Indian Catholic News

Assam bishop 'praying' as BJP forms government

Party often accused of being biased against religious minorities wins Assam state for the first time.

 
A security guard looks at an election poster outside the Bharatiya Janata Party head office in New Delhi May 19. The Hindu nationalist party won the Assam state elections, the first in northeastern India. (ucanews.com photo by Bijay Kumar Minj)
New Delhi: 

The church in Assam, where a Hindu nationalist party for the first time won state elections, is "praying and hoping" that there will not be any anti-Christian violence, said a local archbishop.

"We expect a good relationship with the new government," Archbishop John Moolachira of Guwahati in the northeastern state of Assam, told ucanews.com.

The Hindu nationalist Bharatiya Janata Party and its local alliance won a majority in Assam, one of five states electing new governments.

The win is seen as historic as it is the first time for ethnically diverse Assam and the northeastern region for the party to form a state government. Assam was ruled by the Congress part for the past 15 years.

The Bharatiya Janata Party has often been accused of being biased against religious minorities in the country that has seen numerous attacks on Christians ever since the party swept the national polls in 2014. The party is considered the political offshoot of the Rashtriya Swayamsevak Sangh, the socio-religious organization that promotes India as a Hindu country.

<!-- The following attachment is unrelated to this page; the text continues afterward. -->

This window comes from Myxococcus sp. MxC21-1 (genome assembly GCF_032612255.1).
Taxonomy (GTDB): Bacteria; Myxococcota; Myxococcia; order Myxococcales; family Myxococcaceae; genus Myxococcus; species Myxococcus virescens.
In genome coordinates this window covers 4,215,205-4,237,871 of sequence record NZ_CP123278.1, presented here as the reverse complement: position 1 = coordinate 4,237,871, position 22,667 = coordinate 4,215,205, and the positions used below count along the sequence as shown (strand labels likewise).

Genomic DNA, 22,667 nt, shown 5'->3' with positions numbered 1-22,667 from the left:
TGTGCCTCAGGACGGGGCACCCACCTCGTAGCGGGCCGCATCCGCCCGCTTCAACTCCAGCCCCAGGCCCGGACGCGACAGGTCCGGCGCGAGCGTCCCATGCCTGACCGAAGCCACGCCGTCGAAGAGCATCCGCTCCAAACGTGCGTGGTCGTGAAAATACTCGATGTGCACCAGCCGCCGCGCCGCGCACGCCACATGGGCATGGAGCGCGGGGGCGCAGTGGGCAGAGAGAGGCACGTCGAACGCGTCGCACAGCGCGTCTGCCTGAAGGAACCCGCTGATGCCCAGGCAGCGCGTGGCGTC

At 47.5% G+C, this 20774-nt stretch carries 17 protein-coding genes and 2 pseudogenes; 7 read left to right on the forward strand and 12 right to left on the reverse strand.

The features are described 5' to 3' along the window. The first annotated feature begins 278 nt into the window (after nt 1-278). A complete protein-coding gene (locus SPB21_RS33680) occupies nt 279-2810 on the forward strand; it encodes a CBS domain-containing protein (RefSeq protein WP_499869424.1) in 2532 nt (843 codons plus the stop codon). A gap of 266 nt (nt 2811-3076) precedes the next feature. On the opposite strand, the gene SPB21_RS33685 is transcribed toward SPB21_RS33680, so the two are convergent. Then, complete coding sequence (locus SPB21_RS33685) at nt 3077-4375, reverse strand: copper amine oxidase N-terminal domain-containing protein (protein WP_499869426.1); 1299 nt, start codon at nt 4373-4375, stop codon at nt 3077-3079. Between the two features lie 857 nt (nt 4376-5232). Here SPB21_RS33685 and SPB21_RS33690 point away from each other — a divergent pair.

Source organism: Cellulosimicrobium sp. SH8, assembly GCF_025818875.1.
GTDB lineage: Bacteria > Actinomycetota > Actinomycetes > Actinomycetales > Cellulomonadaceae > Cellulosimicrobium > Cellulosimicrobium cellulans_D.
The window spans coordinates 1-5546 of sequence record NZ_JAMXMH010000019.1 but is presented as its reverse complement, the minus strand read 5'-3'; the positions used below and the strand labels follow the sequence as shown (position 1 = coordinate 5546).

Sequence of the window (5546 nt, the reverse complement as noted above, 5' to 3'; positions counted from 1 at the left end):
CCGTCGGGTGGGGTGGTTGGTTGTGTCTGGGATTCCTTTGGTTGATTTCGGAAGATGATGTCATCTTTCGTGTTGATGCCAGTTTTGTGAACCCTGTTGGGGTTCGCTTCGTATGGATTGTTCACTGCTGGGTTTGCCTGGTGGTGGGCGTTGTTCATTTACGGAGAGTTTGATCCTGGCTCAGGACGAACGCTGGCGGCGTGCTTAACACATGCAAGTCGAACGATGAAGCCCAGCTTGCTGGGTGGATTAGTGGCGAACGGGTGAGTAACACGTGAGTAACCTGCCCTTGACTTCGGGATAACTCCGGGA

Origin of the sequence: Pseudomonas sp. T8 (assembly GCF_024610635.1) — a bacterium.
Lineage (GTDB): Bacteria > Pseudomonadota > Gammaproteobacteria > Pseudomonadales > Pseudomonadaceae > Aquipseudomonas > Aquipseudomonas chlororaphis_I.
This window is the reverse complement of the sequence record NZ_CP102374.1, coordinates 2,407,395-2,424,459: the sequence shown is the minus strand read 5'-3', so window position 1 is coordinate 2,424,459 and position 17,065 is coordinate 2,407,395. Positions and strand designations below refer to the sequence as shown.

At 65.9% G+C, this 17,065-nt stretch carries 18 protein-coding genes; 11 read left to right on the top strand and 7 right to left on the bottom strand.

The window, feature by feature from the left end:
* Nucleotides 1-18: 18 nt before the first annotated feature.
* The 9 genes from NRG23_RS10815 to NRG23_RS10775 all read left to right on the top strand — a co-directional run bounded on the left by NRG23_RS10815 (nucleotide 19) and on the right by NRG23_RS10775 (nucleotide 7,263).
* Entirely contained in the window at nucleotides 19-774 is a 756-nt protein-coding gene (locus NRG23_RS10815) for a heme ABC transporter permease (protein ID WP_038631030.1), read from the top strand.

"It may not work in Assam because of the multiplicity of tribes and cultures. We do not expect any serious problem in the state," said the archbishop. "We are praying and hoping so."

Assam has 31 million people, but Hindus are about 60 percent against the national average of 80 percent. Christians are a minority forming 1.1 million or 3.7 percent of the total population. Assam has some 600,000 Catholics spread over five dioceses, including Guwahati Archdiocese.

Besides Assam, the states of Kerala, Tamil Nadu, West Bengal and Pondicherry also went to the polls but the BJP besides making some inroads lost the assembly elections there.

In Kerala, which has a sizeable number of Christians, the Bharatiya Janata Party opened its account with one seat in the 140-seat state assembly but gaining 15 percent of the voting share. This state is traditionally ruled either by the Congress or the Communist Party alliance that now has won the elections.

In West Bengal, the regional Trinamool Congress party led by Chief Minister Mamata Banerjee was returned to power.

"Religious minorities are specially happy with Mamata. In many constituencies it is their minority votes that count in the final analysis," said Jesuit Father Irudaya Jyothi, who has been part of a right to food campaign for poor people in the state.

"She is particularly close to Christians. She never misses Christmas midnight Mass, the Christmas in Calcutta is now sponsored as a state celebration," he said.

Although a Hindu, she spend three hours at the funeral Mass for Sister Nirmala Joshi, who succeeded Mother Teresa as head of the Missionaries of Charity congregation that is based in the state, he recalled.

Source: UCAN

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